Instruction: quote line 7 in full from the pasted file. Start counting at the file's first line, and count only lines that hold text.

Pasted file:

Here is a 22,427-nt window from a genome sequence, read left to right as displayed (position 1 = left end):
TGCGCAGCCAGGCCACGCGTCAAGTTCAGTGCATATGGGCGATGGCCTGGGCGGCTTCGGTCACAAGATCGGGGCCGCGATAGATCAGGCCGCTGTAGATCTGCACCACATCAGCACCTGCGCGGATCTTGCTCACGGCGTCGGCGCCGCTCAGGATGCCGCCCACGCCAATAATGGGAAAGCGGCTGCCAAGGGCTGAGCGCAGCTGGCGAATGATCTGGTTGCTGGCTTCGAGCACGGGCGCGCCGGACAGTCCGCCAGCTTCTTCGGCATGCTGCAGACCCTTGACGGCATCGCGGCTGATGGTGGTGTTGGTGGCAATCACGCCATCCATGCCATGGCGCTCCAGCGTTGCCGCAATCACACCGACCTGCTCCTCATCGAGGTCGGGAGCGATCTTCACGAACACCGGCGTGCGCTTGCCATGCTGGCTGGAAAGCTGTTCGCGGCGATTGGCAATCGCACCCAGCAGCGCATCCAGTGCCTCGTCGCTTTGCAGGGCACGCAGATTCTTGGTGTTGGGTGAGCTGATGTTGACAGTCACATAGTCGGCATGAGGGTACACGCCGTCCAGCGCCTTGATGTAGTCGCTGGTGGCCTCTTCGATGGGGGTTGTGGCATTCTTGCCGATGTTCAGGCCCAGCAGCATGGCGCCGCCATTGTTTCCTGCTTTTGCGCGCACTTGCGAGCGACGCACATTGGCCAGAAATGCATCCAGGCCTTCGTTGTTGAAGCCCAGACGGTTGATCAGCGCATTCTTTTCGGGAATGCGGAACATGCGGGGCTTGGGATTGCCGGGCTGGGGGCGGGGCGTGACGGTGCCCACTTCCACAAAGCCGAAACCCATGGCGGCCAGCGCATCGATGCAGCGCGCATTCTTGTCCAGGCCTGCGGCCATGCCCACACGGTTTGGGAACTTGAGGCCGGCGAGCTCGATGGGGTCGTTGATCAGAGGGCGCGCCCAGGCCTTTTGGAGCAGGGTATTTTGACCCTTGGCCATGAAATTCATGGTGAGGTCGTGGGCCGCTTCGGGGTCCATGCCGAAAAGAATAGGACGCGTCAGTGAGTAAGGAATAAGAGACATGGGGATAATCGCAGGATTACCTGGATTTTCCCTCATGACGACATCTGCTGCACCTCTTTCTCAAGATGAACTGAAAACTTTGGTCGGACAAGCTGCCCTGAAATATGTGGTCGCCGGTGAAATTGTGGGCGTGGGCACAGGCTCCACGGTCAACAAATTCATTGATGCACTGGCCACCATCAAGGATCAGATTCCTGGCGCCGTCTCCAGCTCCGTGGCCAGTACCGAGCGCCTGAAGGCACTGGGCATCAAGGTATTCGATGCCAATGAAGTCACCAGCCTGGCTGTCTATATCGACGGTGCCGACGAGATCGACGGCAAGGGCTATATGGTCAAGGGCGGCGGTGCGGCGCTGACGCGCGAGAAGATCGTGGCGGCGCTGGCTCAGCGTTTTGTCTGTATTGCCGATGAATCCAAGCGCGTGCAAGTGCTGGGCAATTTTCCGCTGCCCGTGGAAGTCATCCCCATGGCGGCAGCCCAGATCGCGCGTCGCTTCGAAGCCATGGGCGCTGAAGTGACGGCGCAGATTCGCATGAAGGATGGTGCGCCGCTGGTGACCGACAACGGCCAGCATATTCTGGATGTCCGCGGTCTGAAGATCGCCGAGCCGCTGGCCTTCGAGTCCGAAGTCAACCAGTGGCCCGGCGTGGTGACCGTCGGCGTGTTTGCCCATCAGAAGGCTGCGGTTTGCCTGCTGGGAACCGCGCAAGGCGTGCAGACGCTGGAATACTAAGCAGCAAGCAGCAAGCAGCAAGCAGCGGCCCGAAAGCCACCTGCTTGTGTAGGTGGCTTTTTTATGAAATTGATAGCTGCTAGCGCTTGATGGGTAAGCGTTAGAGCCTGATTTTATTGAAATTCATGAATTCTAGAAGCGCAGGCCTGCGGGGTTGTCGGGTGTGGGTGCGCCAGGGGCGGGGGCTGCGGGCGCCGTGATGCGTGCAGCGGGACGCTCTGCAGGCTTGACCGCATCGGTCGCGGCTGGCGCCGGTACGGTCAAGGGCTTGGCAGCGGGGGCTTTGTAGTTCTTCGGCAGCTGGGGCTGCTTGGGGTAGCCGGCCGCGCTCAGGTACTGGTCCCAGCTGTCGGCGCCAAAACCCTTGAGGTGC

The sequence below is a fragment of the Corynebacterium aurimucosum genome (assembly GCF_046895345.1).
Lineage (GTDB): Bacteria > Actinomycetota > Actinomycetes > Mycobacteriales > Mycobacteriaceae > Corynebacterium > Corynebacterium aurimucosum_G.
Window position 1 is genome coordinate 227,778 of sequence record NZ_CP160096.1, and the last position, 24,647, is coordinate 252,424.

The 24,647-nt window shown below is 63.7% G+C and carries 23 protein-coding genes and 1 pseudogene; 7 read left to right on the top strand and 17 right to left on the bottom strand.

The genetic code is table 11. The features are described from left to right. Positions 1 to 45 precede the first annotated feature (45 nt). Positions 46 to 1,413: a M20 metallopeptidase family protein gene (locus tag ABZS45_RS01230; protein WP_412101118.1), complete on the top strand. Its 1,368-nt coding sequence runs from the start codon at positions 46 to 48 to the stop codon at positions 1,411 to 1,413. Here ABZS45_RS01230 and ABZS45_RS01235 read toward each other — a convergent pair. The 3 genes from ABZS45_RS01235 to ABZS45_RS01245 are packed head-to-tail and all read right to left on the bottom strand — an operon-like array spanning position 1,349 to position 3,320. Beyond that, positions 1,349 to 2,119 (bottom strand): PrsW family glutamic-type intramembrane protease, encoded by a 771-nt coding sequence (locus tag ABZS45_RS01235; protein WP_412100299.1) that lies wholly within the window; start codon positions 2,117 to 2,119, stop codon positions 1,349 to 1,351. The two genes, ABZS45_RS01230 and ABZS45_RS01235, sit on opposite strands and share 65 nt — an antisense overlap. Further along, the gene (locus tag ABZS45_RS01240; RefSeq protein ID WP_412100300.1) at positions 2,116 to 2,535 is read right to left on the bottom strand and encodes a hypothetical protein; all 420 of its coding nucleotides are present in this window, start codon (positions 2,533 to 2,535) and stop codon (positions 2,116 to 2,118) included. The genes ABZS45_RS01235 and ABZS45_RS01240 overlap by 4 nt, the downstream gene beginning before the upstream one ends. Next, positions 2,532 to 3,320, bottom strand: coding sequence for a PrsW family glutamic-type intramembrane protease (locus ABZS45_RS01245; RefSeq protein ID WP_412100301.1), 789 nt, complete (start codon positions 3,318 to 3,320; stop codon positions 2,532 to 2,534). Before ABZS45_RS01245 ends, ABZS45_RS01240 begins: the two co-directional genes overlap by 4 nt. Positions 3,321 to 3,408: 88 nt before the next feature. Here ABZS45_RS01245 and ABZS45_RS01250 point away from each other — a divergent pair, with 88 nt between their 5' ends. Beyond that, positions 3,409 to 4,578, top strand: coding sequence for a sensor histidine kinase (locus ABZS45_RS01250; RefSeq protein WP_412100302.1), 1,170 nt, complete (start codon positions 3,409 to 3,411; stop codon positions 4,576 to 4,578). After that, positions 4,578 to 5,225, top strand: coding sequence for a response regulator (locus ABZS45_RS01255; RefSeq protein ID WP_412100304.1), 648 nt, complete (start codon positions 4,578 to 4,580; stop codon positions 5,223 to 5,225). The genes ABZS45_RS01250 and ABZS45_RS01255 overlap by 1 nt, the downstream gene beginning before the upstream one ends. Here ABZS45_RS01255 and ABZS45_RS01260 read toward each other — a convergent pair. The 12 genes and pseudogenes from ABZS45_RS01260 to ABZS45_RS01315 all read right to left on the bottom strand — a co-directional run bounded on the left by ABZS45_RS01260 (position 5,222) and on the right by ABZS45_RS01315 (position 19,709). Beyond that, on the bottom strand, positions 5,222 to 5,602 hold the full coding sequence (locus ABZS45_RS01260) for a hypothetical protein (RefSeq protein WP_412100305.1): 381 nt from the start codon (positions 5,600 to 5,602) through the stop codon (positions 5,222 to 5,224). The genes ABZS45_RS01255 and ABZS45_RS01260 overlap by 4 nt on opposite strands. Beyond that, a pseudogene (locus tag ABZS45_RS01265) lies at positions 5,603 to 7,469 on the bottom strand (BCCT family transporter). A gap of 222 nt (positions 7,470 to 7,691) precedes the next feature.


The genetic code is table 11. The features are described from left to right. Positions 1 to 45 precede the first annotated feature (45 nt). Positions 46 to 1,413: a M20 metallopeptidase family protein gene (locus tag ABZS45_RS01230; protein WP_412101118.1), complete on the top strand. Its 1,368-nt coding sequence runs from the start codon at positions 46 to 48 to the stop codon at positions 1,411 to 1,413. Here ABZS45_RS01230 and ABZS45_RS01235 read toward each other — a convergent pair. The 3 genes from ABZS45_RS01235 to ABZS45_RS01245 are packed head-to-tail and all read right to left on the bottom strand — an operon-like array spanning position 1,349 to position 3,320. Beyond that, positions 1,349 to 2,119 (bottom strand): PrsW family glutamic-type intramembrane protease, encoded by a 771-nt coding sequence (locus tag ABZS45_RS01235; protein WP_412100299.1) that lies wholly within the window; start codon positions 2,117 to 2,119, stop codon positions 1,349 to 1,351. The two genes, ABZS45_RS01230 and ABZS45_RS01235, sit on opposite strands and share 65 nt — an antisense overlap. Further along, the gene (locus tag ABZS45_RS01240; RefSeq protein ID WP_412100300.1) at positions 2,116 to 2,535 is read right to left on the bottom strand and encodes a hypothetical protein; all 420 of its coding nucleotides are present in this window, start codon (positions 2,533 to 2,535) and stop codon (positions 2,116 to 2,118) included. The genes ABZS45_RS01235 and ABZS45_RS01240 overlap by 4 nt, the downstream gene beginning before the upstream one ends. Next, positions 2,532 to 3,320, bottom strand: coding sequence for a PrsW family glutamic-type intramembrane protease (locus ABZS45_RS01245; RefSeq protein ID WP_412100301.1), 789 nt, complete (start codon positions 3,318 to 3,320; stop codon positions 2,532 to 2,534). Before ABZS45_RS01245 ends, ABZS45_RS01240 begins: the two co-directional genes overlap by 4 nt. Positions 3,321 to 3,408: 88 nt before the next feature. Here ABZS45_RS01245 and ABZS45_RS01250 point away from each other — a divergent pair, with 88 nt between their 5' ends. Beyond that, positions 3,409 to 4,578, top strand: coding sequence for a sensor histidine kinase (locus ABZS45_RS01250; RefSeq protein WP_412100302.1), 1,170 nt, complete (start codon positions 3,409 to 3,411; stop codon positions 4,576 to 4,578). After that, positions 4,578 to 5,225, top strand: coding sequence for a response regulator (locus ABZS45_RS01255; RefSeq protein ID WP_412100304.1), 648 nt, complete (start codon positions 4,578 to 4,580; stop codon positions 5,223 to 5,225). The genes ABZS45_RS01250 and ABZS45_RS01255 overlap by 1 nt, the downstream gene beginning before the upstream one ends. Here ABZS45_RS01255 and ABZS45_RS01260 read toward each other — a convergent pair. The 12 genes and pseudogenes from ABZS45_RS01260 to ABZS45_RS01315 all read right to left on the bottom strand — a co-directional run bounded on the left by ABZS45_RS01260 (position 5,222) and on the right by ABZS45_RS01315 (position 19,709). Beyond that, on the bottom strand, positions 5,222 to 5,602 hold the full coding sequence (locus ABZS45_RS01260) for a hypothetical protein (RefSeq protein WP_412100305.1): 381 nt from the start codon (positions 5,600 to 5,602) through the stop codon (positions 5,222 to 5,224). The genes ABZS45_RS01255 and ABZS45_RS01260 overlap by 4 nt on opposite strands. Beyond that, a pseudogene (locus tag ABZS45_RS01265) lies at positions 5,603 to 7,469 on the bottom strand (BCCT family transporter). A gap of 222 nt (positions 7,470 to 7,691) precedes the next feature.